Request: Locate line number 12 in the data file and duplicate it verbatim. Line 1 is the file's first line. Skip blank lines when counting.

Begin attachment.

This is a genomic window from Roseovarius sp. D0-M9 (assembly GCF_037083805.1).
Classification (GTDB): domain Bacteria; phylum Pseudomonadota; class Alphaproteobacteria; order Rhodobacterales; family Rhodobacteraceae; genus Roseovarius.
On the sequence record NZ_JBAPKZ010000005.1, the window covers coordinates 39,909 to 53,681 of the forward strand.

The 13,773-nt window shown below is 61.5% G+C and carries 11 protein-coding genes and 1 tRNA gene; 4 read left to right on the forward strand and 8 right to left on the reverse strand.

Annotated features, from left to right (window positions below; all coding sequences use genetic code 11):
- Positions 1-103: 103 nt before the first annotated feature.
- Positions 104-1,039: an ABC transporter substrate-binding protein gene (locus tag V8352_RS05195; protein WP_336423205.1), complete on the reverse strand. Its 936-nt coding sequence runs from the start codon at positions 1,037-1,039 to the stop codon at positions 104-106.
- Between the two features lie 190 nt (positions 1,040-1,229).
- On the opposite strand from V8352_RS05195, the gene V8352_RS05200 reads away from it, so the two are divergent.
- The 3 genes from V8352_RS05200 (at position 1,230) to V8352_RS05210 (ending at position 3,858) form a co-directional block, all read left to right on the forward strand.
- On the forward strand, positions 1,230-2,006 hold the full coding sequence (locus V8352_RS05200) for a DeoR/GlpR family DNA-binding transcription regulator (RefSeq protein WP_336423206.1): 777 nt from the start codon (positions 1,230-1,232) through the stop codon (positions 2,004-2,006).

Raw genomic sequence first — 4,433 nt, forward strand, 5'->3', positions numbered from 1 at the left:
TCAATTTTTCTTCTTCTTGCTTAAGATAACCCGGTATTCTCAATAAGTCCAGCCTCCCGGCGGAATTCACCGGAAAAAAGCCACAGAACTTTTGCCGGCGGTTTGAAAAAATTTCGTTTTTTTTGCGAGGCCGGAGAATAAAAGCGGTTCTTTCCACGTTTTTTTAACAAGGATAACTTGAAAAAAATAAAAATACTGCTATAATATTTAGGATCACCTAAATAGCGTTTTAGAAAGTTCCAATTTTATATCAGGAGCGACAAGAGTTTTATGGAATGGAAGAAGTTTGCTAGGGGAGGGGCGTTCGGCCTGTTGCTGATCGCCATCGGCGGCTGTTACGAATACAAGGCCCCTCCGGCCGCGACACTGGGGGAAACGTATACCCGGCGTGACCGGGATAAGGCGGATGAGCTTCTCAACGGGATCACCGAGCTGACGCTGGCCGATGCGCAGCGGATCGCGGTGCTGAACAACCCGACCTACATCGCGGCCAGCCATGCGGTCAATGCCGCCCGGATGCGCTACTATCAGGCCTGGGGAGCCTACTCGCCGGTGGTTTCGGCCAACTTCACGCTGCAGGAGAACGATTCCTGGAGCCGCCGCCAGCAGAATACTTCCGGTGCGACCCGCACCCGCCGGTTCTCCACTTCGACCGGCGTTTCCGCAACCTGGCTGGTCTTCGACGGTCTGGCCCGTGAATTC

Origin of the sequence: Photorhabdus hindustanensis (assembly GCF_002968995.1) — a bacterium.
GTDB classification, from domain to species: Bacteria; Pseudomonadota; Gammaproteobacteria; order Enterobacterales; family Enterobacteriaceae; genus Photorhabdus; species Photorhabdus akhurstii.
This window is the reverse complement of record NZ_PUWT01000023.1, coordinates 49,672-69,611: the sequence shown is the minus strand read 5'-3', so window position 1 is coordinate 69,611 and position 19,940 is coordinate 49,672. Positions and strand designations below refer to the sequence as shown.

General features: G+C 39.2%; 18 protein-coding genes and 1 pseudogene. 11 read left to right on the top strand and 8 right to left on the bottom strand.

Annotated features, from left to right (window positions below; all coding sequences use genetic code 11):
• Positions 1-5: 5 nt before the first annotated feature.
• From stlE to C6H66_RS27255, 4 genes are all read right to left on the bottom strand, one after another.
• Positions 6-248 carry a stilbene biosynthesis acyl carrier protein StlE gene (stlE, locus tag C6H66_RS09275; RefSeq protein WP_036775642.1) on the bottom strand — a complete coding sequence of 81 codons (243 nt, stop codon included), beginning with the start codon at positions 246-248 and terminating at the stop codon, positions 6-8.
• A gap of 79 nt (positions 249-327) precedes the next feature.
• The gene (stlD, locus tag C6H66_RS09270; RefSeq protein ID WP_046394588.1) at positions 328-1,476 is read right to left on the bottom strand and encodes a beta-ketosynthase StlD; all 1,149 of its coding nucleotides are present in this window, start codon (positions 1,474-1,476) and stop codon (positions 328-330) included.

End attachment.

Raw genomic sequence first — 4,433 nt, forward strand, 5'->3', positions numbered from 1 at the left: